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|Title:||Tug of war in the haematopoietic stem cell niche: do myeloma plasma cells compete for the HSC niche?|
|Citation:||Blood Cancer Journal, 2012; 2(9):1-10|
|Publisher:||Nature Publishing Group|
|JE Noll, SA Williams, LE Purton and ACW Zannettino|
|Abstract:||In the adult mammal, normal haematopoiesis occurs predominantly in the bone marrow, where primitive haematopoietic stem cells (HSC) and their progeny reside in specialised microenvironments. The bone marrow microenvironment contains specific anatomical areas (termed niches) that are highly specialised for the development of certain blood cell types, for example HSCs. The HSC niche provides important cell–cell interactions and signalling molecules that regulate HSC self-renewal and differentiation processes. These same signals and interactions are also important in the progression of haematological malignancies, such as multiple myeloma (MM). This review provides an overview of the bone marrow microenvironment and its involvement in normal, physiological HSC maintenance and plasma cell growth throughout MM disease progression.|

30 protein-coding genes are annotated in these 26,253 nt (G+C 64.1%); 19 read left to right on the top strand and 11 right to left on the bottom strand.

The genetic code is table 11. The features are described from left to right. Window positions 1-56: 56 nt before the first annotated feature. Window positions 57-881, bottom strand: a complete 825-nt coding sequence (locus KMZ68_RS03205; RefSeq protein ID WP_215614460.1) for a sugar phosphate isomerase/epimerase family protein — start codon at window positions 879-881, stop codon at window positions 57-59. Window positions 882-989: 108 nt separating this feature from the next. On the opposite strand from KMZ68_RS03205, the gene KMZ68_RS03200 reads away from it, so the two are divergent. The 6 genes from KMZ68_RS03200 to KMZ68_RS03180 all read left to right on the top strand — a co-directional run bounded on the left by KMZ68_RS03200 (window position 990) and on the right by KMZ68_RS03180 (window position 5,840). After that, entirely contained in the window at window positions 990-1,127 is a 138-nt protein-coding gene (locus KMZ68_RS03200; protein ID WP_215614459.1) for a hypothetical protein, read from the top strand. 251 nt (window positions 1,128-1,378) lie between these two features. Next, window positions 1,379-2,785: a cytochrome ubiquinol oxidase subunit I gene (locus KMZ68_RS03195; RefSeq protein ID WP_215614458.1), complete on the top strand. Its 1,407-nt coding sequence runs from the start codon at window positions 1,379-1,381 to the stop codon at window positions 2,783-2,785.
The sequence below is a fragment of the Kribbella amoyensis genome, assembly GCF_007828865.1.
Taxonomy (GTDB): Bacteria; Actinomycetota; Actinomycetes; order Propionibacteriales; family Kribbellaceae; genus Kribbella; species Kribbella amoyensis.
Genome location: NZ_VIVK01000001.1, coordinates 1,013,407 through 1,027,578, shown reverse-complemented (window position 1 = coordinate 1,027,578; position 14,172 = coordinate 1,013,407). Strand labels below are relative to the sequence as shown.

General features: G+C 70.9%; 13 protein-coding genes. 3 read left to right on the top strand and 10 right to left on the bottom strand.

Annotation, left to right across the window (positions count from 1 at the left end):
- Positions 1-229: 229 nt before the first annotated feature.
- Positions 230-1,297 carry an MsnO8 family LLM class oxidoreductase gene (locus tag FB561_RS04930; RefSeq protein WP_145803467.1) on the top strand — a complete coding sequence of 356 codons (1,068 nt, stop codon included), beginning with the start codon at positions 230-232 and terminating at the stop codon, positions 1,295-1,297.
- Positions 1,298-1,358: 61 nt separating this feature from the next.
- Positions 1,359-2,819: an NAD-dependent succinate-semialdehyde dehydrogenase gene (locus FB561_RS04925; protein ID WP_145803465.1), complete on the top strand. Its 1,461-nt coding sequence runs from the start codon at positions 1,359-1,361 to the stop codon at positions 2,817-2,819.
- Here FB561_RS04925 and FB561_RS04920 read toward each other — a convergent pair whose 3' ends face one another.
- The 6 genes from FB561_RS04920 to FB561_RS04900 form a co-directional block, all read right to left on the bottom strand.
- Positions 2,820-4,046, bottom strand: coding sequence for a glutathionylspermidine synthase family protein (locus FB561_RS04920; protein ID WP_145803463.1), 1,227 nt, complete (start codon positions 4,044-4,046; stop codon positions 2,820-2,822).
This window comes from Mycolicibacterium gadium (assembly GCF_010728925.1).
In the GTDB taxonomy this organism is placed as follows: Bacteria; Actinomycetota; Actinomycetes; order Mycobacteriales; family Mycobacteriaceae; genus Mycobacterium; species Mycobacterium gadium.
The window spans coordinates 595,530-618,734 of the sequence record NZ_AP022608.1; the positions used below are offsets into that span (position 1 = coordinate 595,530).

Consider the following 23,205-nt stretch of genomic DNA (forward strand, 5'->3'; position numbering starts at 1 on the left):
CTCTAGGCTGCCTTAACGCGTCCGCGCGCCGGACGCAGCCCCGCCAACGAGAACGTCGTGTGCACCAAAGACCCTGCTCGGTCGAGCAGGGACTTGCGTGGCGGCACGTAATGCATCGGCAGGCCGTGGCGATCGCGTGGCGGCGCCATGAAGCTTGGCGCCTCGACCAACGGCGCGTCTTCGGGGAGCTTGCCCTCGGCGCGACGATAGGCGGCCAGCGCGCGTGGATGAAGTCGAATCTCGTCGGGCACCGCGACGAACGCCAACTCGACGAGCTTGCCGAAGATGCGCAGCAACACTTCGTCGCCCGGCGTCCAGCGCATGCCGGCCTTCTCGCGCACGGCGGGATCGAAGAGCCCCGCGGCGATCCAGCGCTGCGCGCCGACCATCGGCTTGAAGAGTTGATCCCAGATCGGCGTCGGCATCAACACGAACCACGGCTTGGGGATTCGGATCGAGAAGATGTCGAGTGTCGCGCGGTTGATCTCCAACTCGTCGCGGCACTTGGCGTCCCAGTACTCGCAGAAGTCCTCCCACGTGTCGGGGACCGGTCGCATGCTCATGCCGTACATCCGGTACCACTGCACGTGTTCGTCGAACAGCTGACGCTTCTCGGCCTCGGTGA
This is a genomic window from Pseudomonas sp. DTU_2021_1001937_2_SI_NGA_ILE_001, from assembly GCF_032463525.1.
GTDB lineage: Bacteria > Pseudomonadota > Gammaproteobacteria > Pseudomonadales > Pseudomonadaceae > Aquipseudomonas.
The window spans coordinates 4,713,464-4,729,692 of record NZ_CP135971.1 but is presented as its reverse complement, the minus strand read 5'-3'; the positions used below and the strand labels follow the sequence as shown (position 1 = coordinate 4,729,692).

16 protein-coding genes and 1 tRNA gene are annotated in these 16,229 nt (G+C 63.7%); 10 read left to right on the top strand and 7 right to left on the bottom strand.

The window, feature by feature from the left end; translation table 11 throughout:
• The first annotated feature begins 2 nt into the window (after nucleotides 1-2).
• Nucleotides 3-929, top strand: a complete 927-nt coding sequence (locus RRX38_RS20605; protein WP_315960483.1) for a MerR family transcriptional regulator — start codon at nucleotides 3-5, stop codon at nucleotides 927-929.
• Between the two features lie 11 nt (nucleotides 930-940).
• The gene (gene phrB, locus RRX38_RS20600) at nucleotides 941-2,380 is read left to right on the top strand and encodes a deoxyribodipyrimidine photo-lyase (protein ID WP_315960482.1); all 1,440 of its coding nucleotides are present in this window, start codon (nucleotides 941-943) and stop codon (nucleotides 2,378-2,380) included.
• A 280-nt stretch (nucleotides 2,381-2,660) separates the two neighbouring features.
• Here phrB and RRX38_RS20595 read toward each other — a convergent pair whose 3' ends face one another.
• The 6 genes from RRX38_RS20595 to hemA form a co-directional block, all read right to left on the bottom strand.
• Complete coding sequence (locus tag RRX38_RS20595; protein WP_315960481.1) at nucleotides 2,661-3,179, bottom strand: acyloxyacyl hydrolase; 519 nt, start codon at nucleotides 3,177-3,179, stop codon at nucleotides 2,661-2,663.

|Keywords:||myeloma; niche; bone microenvironment; haematopoietic stem cells|
|Rights:||© 2012 Macmillan Publishers Limited All rights reserved|
|Appears in Collections:||Pathology publications|
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